(Nanowerk News) Astronomers at the University of Sydney have shown that the faintest small star on record is the coldest emitter at radio wavelengths.
The ultracool brown dwarfs studied in this study are balls of gas that boil at about 425 degrees Celsius – colder than an ordinary bonfire – without burning nuclear fuel.
In contrast, the surface temperature of the Sun, a nuclear hell, is about 5600 degrees.
While not the coldest star ever discovered, it is the coldest star so far analyzed using radio astronomy. These findings were published in Astrophysics Journal.
Lead author and PhD student in the School of Physics, Kovi Rose, said: “It is very rare to find an ultracool brown dwarf like this producing radio emission. That’s because their dynamics usually don’t generate the magnetic fields that produce detectable radio emissions from Earth.
“Finding a brown dwarf that generates radio waves at such low temperatures is a neat find.”
“Deepening our knowledge of ultracool brown dwarfs like this will help us understand the evolution of stars, including how they generate magnetic fields.”
How the internal dynamics of brown dwarfs sometimes generate radio waves is still an open question. While astronomers have a good idea how larger ‘main sequence’ stars like the Sun produce magnetic fields and radio emission, it is still not fully known why less than 10 percent of brown dwarf stars produce such emission.
The fast rotation of ultracool dwarfs is thought to play a role in generating strong magnetic fields. When the magnetic field rotates at a different speed than the dwarves’ ionized atmosphere, it can create a flow of electric current.
In this case, it is thought that radio waves are produced by the flow of electrons into the magnetic pole region of the star, which, coupled with the brown dwarf’s rotation, produces regularly repeating radio bursts.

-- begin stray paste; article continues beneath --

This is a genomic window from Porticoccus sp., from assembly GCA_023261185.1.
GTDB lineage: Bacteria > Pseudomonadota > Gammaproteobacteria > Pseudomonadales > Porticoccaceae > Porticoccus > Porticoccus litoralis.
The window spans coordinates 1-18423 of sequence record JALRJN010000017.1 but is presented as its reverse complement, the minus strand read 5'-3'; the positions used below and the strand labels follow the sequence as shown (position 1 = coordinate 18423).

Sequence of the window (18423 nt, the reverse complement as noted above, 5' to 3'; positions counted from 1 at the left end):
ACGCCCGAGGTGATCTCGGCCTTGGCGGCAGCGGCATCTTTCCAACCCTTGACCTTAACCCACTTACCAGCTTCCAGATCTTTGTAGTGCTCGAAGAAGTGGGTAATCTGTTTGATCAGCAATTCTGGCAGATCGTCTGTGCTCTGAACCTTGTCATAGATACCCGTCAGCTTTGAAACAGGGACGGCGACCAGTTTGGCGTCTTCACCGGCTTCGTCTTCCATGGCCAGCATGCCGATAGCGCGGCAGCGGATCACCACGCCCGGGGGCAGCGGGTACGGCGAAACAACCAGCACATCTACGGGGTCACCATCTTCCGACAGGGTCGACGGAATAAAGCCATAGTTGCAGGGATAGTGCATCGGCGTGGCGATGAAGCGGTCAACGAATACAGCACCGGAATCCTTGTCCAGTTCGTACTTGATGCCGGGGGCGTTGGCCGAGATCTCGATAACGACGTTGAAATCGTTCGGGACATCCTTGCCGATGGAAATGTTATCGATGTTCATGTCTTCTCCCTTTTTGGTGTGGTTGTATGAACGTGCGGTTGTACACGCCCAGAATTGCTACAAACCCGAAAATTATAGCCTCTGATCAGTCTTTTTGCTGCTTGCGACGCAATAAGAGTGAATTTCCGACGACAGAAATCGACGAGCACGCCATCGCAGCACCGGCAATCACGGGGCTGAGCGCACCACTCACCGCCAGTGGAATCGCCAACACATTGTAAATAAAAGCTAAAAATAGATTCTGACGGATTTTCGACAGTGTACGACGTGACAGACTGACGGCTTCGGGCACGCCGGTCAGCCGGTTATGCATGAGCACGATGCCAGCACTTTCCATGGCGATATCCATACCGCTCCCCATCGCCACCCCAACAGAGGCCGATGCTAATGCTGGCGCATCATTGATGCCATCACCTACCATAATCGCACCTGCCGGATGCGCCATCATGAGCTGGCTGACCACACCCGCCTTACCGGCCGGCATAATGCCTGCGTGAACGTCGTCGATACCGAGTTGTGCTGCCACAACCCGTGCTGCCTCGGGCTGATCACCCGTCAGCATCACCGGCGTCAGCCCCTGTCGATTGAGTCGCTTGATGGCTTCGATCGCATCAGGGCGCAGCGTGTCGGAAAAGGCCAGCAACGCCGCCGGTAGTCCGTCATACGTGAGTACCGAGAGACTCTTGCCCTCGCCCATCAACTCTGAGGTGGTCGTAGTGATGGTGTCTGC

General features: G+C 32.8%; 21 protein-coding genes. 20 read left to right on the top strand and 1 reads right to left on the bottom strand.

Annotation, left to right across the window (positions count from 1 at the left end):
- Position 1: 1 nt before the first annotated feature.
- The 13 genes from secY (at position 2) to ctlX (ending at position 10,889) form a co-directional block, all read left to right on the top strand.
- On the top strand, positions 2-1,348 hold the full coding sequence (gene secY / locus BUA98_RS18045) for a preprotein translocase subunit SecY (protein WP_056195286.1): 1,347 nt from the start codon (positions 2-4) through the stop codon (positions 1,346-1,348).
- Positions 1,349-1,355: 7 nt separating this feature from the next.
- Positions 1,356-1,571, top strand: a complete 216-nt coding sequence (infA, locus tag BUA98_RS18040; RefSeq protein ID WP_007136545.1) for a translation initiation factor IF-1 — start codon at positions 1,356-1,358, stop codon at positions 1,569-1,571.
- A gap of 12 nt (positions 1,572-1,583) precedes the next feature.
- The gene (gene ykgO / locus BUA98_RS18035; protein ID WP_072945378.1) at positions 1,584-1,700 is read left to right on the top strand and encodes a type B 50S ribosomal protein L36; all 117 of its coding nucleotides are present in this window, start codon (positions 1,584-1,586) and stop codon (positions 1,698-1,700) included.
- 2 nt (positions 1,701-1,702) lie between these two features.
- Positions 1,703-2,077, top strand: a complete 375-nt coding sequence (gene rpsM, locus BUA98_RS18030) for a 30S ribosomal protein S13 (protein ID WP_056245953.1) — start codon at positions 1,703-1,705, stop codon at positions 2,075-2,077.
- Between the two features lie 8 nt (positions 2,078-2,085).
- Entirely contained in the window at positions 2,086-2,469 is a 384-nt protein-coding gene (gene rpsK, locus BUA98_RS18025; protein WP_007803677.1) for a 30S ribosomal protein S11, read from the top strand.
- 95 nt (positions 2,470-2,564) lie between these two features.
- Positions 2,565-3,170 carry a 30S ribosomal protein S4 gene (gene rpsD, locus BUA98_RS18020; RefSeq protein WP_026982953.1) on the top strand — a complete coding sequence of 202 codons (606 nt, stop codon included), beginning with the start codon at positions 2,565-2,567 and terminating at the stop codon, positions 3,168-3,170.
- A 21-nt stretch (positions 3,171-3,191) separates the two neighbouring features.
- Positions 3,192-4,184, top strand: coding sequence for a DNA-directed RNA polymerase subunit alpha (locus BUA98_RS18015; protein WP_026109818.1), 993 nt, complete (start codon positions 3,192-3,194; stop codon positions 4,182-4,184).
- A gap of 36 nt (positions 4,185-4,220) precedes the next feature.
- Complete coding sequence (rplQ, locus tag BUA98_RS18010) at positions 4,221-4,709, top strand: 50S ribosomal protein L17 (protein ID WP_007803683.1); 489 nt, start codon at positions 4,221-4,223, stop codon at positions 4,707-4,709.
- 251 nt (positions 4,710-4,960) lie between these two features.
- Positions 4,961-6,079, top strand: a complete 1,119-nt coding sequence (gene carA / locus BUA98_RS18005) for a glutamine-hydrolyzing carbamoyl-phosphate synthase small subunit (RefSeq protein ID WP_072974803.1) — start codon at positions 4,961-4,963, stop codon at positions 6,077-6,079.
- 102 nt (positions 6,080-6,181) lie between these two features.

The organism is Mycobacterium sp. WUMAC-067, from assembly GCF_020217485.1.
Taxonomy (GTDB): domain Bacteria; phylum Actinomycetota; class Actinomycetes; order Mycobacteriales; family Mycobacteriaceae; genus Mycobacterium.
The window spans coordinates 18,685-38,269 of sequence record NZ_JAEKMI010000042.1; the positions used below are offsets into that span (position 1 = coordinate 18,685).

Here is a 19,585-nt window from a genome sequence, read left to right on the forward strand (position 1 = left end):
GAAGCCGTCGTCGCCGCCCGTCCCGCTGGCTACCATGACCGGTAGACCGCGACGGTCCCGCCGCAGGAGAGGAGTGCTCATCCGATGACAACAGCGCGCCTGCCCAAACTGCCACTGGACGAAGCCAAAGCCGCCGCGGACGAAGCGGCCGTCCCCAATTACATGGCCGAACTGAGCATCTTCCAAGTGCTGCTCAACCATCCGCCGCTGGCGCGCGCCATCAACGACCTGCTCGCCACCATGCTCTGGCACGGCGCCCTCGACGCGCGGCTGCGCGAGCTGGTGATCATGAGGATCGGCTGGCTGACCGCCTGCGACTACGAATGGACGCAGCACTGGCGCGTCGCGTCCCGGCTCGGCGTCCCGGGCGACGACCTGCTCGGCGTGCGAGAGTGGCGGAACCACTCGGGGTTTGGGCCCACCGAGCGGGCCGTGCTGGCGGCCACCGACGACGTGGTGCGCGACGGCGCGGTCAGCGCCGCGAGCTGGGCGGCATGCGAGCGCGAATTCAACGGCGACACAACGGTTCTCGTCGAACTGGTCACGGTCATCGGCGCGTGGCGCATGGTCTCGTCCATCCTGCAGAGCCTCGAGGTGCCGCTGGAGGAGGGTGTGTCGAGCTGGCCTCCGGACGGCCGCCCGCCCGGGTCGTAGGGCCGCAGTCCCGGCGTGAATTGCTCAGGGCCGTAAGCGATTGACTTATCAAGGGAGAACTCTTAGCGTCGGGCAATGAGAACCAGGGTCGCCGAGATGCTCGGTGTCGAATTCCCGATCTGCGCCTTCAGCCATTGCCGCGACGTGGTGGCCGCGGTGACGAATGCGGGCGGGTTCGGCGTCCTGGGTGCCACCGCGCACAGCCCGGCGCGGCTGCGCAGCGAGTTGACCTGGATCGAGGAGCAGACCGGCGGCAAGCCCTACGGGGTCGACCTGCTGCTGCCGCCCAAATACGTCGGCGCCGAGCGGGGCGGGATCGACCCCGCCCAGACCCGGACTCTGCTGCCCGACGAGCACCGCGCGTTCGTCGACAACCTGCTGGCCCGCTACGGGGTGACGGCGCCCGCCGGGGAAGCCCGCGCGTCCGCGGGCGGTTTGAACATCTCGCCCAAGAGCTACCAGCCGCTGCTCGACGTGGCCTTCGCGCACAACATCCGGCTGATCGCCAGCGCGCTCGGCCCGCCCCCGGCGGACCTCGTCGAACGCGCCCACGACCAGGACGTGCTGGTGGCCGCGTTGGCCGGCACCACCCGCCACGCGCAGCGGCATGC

Brown dwarfs, so called because they emit little energy or light, are not massive enough to power the nuclear fusion associated with other stars like our sun.
Mr Rose said: “These stars are sort of the missing link between the smallest stars that burn hydrogen in nuclear reactions and the biggest gas giant planets, like Jupiter.
This star with the interesting name T8 Dwarf WISE J062309.94−045624.6 is located about 37 light years from Earth. It was discovered in 2011 by astronomers at Caltech in the United States.
The star radius is between 0.65 and 0.95 Jupiter radii. Its mass is not well understood but is at least four times as massive as Jupiter but no more than 44 times as massive. The sun is 1000 times larger than Jupiter.
The star analysis was carried out by Rose using new data from the CSIRO ASKAP telescope in Western Australia and followed up with observations from the Australian Compact Array Telescope near Narrabri in NSW and the MeerKAT telescope in South Africa.
Professor Tara Murphy, co-author and Head of the School of Physics at the University of Sydney, said: “We have recently started full operations with ASKAP and we have already discovered many interesting and unusual astronomical objects, such as this one.
“When we open this window in the radio sky, we will increase our understanding of the stars around us, and the potential habitability of the exoplanet systems they occupy.”